International sex survey shows women do not experience age-related sexual dysfunctionBy William Harms
Earlier this month, Edward Laumann, the George Herbert Meade Distinguished Service Professor in Sociology, presented his latest research results on the differences between men and women in age-related sexual dysfunction at a conference of the International Society for the Study of Womens Sexual Health.
Laumanns paper, The Impact of Biological Aging Effects on the Reporting of Sexual Dysfunctions in Women Aged 40-80: Results of An International Survey, reveals that women are much less likely to experience age-related sexual dysfunction than men, whose erectile dysfunction increases with age. Among mature women, physical factors associated with aging do not appear to consistently influence the likelihood of sexual dysfunction. Other influences, specifically, social and psychological factors, appear to have a much greater impact, said Laumann.
As one of the nations leading authorities on the sociology of sexuality, Laumann advised a panel of scholars who conducted the Global Study of Sexual Attitudes and Behaviors, a survey funded by Pfizer, Inc. The survey is based on in-person and telephone interviews with 27,500 men and women aged 40 to 80 years old in 30 countries worldwide, which were conducted during 2001.
Although the results were largely uniform worldwide, the study found some small variations in sexual dysfunction among older ages in some of the worlds regions. Inability to have orgasm seems especially to be a northern European age-influenced effect, Laumann said.
Researchers surveyed equal numbers of men and women, asking about a range of health conditions such as hysterectomies, depression and other illnesses, including diabetes, heart disease and hypertension. The researchers assessed whether aging increased the risk of sexual dysfunction, even when these health conditions were taken into account.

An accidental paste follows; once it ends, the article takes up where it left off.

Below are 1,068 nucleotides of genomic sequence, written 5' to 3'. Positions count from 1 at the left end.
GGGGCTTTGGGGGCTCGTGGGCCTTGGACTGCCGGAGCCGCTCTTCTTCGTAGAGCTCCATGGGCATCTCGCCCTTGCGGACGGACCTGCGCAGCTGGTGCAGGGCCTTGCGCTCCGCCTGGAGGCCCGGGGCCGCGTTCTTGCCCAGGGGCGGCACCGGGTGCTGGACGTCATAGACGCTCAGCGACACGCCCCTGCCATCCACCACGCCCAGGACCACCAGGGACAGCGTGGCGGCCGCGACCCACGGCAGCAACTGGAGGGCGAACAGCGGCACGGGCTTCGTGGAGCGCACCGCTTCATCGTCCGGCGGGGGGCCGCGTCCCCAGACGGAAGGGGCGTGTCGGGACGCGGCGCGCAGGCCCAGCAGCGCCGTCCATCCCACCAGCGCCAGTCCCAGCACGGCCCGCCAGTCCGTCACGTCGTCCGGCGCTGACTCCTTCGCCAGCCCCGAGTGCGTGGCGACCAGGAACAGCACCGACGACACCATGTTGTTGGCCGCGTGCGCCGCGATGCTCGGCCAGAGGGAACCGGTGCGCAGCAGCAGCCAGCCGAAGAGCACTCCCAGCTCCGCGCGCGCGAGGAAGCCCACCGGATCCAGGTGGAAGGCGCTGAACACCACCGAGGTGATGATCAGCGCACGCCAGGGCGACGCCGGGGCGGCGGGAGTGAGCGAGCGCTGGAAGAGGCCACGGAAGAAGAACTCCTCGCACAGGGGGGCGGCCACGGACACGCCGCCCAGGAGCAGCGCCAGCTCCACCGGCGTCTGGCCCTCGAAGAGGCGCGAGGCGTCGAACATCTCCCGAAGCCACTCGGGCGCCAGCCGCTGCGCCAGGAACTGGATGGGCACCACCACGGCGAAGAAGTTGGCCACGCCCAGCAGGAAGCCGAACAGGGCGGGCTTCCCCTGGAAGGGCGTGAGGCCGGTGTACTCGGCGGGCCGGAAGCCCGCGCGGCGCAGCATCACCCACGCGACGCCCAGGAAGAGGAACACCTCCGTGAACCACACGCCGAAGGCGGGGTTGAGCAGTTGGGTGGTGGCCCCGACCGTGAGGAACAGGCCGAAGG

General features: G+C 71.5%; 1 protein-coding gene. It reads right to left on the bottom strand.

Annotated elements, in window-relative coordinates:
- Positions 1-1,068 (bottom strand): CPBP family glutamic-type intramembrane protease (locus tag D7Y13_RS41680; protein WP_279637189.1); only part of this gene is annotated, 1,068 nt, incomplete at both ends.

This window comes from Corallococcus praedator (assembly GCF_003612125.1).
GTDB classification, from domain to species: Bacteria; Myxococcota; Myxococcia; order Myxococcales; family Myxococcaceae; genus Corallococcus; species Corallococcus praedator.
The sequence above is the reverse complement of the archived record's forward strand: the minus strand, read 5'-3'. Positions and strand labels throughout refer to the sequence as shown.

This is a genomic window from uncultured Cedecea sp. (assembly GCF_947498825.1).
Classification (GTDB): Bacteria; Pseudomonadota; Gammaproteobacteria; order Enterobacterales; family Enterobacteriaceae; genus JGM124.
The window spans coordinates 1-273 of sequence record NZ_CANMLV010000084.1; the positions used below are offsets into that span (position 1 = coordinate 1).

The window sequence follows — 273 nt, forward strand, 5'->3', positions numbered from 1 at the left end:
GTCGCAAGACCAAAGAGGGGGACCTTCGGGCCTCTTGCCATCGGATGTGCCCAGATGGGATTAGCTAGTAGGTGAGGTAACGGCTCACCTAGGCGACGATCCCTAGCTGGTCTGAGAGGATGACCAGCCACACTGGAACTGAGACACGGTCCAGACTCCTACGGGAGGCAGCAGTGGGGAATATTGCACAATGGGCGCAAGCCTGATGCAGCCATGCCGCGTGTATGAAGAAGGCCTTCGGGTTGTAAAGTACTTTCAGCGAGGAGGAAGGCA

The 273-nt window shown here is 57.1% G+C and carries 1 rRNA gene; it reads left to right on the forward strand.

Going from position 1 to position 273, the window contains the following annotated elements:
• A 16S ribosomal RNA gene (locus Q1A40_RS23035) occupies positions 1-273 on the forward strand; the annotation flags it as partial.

In addition to examining sexual dysfunction among men and women, the research team looked at other topics related to aging and sexuality. The cross-country differences of sexual dysfunction were reported for people experiencing the problem for two months or more. The research team found that among men, problems with erectile dysfunction increase with age. Among women, the researchers looked at these factors: lack of interest in sex, inability to experience orgasm, pain during intercourse, lack of sexual pleasure and lubrication difficulties.
The pooled global survey found that 31 percent of women lacked interest in sex, 22 percent were unable to have an orgasm, 21 percent experienced a lack of pleasure during intercourse, 20 percent had trouble lubricating and 14 percent experienced pain during sex.
The researchers studied three age groups in detail: those aged 40 to 49, those aged 50 to 64 and those aged 65 to 80. Laumanns paper compared the older two groups against a baseline, which was the prevalence of dysfunction among those aged 40 to 49. Researchers evaluated the effect of aging on the risk of sexual dysfunction, taking into account the effects of a wide range of adverse health conditions, including diabetes, heart disease and depression.
For the pooled data, only trouble lubricating has highly significant age effects, Laumann said. The results for women in the United States and Canada were similar to the pooled results, he said.
Laumann directed the National Health and Social Life Survey, one of the largest surveys of sexual attitudes and behaviors in the United States since the publication of the Kinsey Reports in the 1950s. He currently is the principal investigator of a study examining the relationships between sexual behaviors and social factors in Chicago, as well as a co-principal investigator of the National Survey of Chinese Sexual Practices.